On April 30th 1975, the last American soldiers and diplomats boarded the final U.S. helicopter to depart from Vietnam and the country’s 21 year civil war came to an end. But for millions of Vietnamese, the bad times were only just getting started.
The Fall of Saigon brought with it an exodus of close to two million Vietnamese refugees, of whom only an estimated 130,000 arrived safely in the United States. Those who survived the journey were temporarily housed in four military installations around the country, hosted by four different branches of the military: the Marine Corps’ Camp Pendleton (California), the Army’s Fort Chaffee (Arkansas), Elgin Air Force Base (Florida) and the National Guard’s Fort Indiantown Gap (Pennsylvania). From there, American families, churches, and other groups sponsored the refugees, eventually dispersing them through all fifty states.
In Vietnam, the end of the war did not bring peace. The victorious North Vietnamese government engaged in a vengeful policy that confiscated private property and chased people out of their homes. They imprisoned several hundred thousand former South Vietnamese soldiers and officials in "re-education" camps. Between 1975 and 1982, the Hanoi government estimates that it has processed 1 million Vietnamese people through its reeducation camps. In the immediate aftermath of the war, it is estimated that 300,000 South Vietnamese were imprisoned. In June, 1975 alone 400 writers and journalists as well as 2000 religious leaders, including Buddhists, Catholics and Protestant priests and chaplains were recorded as being sent for re-education. Estimates for the number who died in the camps are impossible to come by but one frequently reported number is 50,000 Vietnamese dead in the camps, almost as many people as America lost in the entire Vietnam War.
The first "boat people" fled not long after the war ended, but the wave of refugees reached new highs between 1978 and 1980 when Vietnam’s new regime invaded neighboring Cambodia. Fighting a brief border war with China, the new government forced young men into the military and those that were ethnic Chinese were forced out of the country. Within three years, 400,000 boat people fled to other Southeast Asian nations.
The "boat people" fled from their homeland in small, rickety boats that typically packed 200 people into a few square meters. Pirates in the Gulf of Siam found the refugees easy targets, and the boats were frequently attacked, sometimes repeatedly. Boat people were robbed, raped, abducted, and sometimes mutilated and killed. The U.N. High Commissioner for Refugees reported that in 1981, in Thai waters alone, there had been 1149 attacks on 352 boats, 571 people were killed, 243 abducted, and 599 raped by pirates.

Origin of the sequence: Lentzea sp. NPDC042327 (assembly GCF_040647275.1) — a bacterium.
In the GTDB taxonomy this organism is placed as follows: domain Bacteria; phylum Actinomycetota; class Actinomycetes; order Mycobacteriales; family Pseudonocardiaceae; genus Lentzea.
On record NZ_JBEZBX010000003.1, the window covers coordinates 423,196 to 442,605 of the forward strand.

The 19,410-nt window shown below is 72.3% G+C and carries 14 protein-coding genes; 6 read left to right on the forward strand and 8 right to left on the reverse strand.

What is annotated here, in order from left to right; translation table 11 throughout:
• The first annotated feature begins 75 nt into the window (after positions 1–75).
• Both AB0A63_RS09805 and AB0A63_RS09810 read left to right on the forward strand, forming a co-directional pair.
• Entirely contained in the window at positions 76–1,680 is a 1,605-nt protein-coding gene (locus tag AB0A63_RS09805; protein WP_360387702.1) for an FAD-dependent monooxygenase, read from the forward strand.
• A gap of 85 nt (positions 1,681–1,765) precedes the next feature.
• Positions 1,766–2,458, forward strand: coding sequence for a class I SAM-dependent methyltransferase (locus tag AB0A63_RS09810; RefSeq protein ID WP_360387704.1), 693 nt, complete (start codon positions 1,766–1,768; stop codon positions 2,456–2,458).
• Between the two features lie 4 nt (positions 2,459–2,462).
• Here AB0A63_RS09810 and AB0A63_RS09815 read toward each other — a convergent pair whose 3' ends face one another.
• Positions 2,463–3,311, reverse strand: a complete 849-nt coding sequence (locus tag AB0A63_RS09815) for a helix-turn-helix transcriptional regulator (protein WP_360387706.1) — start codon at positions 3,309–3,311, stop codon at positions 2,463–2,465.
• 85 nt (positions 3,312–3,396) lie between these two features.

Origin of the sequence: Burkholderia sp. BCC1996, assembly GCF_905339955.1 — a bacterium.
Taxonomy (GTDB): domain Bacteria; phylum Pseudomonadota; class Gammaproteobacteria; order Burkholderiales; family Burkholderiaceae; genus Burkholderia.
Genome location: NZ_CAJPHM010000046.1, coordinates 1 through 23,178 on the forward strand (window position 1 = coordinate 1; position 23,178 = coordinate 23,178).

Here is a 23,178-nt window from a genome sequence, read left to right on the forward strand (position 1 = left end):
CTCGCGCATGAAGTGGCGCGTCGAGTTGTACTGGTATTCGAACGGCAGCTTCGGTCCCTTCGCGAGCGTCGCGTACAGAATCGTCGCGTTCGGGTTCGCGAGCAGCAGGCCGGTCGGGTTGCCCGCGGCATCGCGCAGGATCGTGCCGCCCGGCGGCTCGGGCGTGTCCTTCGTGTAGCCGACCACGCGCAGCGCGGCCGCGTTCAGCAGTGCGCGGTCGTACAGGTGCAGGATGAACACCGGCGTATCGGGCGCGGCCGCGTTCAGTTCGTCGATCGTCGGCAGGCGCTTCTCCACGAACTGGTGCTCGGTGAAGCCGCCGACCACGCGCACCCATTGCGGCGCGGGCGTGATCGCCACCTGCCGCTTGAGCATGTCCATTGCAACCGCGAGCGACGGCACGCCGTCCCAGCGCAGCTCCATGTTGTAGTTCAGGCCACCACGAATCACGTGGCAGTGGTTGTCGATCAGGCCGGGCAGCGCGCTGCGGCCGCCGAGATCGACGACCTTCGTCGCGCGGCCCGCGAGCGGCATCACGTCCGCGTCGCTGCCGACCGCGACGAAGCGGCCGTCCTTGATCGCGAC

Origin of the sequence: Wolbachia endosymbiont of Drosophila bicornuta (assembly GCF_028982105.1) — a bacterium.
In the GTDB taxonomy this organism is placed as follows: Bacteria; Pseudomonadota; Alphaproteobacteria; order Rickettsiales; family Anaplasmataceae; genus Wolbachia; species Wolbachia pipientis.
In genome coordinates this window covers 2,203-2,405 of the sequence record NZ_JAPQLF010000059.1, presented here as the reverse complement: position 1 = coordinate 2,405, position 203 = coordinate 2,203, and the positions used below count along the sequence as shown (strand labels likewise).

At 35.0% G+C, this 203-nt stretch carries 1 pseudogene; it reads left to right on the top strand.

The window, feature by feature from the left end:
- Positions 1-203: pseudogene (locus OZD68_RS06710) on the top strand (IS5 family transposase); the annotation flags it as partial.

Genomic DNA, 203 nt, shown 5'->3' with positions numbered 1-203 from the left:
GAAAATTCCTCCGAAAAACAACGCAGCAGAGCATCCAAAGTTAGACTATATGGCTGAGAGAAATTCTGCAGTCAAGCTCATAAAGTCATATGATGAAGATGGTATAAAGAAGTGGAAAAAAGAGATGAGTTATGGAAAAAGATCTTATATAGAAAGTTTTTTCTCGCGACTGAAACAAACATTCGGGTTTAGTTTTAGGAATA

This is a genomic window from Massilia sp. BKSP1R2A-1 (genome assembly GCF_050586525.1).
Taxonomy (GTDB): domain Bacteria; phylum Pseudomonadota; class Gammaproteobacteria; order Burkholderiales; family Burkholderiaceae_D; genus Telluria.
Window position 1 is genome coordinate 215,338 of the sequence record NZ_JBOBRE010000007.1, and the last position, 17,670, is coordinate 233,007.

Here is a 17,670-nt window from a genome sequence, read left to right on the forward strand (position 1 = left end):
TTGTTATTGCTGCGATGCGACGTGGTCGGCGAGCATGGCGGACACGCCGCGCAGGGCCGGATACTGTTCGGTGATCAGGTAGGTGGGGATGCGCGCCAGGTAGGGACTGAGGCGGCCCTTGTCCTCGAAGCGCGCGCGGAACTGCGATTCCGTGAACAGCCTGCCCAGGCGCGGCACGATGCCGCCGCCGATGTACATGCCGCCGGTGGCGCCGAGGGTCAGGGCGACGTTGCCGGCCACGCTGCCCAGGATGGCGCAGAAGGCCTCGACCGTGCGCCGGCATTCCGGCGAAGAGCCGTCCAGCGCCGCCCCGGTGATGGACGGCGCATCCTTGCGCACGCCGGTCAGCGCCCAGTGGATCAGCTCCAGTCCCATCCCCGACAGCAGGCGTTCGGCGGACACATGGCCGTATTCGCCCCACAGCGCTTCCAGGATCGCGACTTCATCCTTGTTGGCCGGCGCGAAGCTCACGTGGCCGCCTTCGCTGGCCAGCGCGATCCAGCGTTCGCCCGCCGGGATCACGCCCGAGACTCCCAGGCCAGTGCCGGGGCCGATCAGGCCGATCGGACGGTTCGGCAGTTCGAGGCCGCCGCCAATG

Omitted from the U.N.’s statistics are those boats that disappeared without ever reaching shore. The late Friar Joe Devlin, a Jesuit priest who worked in the refugee camps, would later recount: "Each morning we would go down to the beaches and there would be bodies--men, women and children--washed ashore during the night. Sometimes there were hundreds of them, like pieces of wood. Some of them were girls who had been raped and then thrown into the sea by pirates to drown. It was tragic beyond words. We would pull them off the beaches and bury them and say prayers for them. This happened every morning. Sometimes I hated to get up in the morning, as the bodies were always there."
The boat people settled in Europe, Australia, Canada and the U.S. In 1979, more than 100,000 of them arrived in America, where they tried to rebuild their shattered lives. Settling in America has not been easy. The first refugees were generously welcomed by many, but fiercely resisted by others. The opposition to the Vietnamese refugees came from racist groups such as the KKK but also from Americans who, ironically, mistook the refugees for communist Viet Cong.
It has been said, however, that no difficulties in the U.S. can compare to the hardships the refugees endured to get here. And so the new Vietnamese-Americans hunkered down, they went to school, they worked multiple jobs, and eventually built a community that would flourish into numerous "Little Saigons."
The most famous "Little Saigon" is centered in the formerly sleepy residential city of Westminster in Orange County, California. Research into the city’s records reveal that in 1977, there were three Vietnamese-owned business in Westminster. In 1982, the number rose to 100. By 2004, Vietnamese-owned businesses numbered 11,000 in Orange County. The first Vietnamese-American elected official was Westminster City Councilman Tony Lam who took office in 1992. By 2005, there has been a Vietnamese-American Assistant U.S. Attorney General, two state legislators, four city council members, and several school board members.